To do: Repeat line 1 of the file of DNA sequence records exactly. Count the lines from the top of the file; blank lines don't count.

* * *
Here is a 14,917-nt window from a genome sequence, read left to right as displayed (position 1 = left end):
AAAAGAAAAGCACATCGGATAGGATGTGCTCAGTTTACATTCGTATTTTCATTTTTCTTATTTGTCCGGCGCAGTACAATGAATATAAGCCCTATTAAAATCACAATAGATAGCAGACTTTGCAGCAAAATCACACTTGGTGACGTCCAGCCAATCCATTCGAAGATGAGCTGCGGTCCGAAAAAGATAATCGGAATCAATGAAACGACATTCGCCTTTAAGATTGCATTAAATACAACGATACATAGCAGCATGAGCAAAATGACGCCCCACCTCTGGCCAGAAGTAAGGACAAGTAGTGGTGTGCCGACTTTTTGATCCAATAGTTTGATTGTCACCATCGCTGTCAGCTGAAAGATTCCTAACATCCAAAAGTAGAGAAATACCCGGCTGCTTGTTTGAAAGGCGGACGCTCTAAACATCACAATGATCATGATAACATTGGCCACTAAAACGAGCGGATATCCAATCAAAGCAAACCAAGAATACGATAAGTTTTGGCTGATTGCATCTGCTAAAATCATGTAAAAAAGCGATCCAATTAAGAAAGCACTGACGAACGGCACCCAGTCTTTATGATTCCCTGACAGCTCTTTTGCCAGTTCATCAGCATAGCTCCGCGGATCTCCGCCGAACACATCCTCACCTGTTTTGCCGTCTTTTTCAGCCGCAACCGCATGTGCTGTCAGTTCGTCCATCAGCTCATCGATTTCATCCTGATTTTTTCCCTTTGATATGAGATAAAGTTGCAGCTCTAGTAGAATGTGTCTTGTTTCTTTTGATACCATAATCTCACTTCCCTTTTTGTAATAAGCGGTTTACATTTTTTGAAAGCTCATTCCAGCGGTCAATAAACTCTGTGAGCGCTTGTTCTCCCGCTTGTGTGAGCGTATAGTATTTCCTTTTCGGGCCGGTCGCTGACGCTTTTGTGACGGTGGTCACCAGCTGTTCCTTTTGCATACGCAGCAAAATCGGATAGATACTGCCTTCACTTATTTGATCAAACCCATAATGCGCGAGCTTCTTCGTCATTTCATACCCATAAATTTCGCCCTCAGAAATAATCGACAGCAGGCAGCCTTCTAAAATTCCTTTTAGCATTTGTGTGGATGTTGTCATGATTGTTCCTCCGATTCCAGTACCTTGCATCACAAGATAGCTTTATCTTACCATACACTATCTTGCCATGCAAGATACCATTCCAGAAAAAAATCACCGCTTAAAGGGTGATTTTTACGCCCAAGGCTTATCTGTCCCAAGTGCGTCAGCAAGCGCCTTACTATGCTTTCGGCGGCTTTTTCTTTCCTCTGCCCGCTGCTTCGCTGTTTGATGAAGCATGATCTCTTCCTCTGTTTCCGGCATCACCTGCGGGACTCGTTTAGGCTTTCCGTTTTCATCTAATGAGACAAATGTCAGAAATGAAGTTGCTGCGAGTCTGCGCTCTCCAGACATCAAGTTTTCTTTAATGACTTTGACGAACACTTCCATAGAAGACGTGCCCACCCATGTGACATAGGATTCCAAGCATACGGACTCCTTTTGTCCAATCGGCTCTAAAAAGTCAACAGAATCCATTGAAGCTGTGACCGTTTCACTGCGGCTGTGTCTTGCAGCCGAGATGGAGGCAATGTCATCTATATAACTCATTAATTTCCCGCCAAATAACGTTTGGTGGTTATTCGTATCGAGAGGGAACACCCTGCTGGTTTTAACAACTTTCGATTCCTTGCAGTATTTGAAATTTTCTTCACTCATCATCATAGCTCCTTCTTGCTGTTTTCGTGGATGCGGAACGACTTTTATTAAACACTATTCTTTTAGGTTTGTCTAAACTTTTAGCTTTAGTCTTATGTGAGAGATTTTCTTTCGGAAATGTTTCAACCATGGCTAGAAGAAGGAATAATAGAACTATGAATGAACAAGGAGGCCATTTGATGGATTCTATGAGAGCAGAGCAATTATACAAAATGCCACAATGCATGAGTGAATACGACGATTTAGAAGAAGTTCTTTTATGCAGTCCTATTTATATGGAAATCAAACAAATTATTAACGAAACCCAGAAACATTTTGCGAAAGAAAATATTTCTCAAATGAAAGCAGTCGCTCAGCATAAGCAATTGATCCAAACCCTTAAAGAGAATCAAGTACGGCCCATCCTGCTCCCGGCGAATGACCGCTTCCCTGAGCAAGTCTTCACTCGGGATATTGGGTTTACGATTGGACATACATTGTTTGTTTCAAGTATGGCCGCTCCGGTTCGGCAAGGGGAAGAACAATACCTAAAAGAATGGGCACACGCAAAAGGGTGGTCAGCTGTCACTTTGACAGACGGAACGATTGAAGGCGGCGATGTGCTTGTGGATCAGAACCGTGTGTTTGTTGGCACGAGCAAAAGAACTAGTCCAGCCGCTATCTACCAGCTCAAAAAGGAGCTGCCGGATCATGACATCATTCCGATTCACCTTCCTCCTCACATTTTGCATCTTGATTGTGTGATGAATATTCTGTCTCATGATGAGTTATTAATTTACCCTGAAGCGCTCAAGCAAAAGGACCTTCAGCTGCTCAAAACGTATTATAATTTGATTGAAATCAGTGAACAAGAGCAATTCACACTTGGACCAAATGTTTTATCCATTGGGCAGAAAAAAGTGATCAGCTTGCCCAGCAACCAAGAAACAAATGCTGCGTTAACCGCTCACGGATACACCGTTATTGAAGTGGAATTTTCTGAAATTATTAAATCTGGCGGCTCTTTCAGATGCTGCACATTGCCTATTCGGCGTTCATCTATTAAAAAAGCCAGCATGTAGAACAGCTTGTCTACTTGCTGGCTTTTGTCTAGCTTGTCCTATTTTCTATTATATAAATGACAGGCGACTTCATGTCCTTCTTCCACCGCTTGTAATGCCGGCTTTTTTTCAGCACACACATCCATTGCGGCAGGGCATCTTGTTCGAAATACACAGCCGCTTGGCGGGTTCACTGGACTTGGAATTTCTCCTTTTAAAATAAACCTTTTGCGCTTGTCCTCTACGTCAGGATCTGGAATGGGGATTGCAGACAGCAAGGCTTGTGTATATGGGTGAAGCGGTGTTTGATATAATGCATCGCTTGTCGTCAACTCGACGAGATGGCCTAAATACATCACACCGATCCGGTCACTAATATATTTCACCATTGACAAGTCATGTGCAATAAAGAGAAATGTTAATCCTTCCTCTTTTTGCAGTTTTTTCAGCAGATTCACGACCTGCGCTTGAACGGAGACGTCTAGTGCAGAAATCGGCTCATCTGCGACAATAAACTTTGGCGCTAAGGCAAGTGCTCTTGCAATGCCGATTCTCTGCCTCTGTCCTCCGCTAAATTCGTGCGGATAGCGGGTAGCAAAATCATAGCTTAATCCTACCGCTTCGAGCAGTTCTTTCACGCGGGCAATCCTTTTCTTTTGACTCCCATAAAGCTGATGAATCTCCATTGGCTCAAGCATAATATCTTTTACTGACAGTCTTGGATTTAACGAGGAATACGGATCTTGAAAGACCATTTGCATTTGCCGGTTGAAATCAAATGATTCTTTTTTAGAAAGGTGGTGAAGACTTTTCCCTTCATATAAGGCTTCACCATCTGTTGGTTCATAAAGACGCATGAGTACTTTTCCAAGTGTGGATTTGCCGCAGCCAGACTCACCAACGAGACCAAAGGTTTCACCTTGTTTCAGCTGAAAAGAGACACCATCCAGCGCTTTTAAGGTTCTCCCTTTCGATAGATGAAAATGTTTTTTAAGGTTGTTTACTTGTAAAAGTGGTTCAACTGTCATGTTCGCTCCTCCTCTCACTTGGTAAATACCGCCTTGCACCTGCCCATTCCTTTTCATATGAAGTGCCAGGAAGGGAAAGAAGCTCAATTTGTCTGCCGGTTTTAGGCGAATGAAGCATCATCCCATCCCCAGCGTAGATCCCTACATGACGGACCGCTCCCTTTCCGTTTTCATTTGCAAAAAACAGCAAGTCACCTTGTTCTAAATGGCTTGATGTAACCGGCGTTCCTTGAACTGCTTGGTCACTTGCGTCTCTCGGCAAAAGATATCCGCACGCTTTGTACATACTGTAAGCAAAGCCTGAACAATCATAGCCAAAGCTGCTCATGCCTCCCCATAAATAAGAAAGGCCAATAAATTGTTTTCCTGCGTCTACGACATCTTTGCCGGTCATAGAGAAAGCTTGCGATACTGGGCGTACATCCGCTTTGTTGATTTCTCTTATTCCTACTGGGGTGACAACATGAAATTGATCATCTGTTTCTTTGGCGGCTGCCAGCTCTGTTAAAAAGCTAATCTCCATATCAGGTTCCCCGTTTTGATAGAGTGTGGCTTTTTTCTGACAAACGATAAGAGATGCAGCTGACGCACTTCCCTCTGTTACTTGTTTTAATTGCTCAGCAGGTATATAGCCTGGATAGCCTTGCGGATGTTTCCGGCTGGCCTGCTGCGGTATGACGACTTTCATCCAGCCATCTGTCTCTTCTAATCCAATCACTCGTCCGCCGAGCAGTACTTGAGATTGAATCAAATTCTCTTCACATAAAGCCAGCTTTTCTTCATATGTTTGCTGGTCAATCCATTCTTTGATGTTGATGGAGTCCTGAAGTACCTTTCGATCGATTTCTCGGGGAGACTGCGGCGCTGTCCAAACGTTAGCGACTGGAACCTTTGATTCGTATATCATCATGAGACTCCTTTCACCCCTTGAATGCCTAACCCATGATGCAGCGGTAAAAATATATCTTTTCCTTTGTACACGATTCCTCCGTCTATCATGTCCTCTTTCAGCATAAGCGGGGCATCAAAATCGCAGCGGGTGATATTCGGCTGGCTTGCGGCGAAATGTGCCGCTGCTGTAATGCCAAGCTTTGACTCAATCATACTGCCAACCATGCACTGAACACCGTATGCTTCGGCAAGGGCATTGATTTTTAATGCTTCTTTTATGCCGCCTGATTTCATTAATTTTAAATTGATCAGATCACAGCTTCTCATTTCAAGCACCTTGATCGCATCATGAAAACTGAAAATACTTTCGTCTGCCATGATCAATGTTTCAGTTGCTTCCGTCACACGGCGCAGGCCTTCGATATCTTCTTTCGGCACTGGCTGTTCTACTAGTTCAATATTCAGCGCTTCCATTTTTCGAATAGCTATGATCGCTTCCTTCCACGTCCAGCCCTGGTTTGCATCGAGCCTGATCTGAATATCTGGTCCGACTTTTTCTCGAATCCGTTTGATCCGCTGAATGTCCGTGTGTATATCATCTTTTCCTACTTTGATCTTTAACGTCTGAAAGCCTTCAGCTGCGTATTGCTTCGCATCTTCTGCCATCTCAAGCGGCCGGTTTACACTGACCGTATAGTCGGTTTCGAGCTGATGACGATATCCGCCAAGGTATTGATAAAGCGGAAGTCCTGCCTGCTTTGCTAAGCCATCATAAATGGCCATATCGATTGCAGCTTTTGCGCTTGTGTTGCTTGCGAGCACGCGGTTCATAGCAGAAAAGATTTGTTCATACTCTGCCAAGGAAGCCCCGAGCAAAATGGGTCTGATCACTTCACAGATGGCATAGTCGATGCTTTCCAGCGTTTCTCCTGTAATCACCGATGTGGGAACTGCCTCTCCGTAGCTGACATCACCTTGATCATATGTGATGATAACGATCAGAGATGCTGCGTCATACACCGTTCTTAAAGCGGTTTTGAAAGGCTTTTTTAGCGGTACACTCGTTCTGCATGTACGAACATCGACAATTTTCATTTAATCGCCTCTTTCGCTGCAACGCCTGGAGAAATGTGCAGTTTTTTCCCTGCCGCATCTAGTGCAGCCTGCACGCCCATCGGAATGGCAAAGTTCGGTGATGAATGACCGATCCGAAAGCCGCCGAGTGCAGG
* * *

Here is a 14,917-nt window from a genome sequence, read left to right as displayed (position 1 = left end):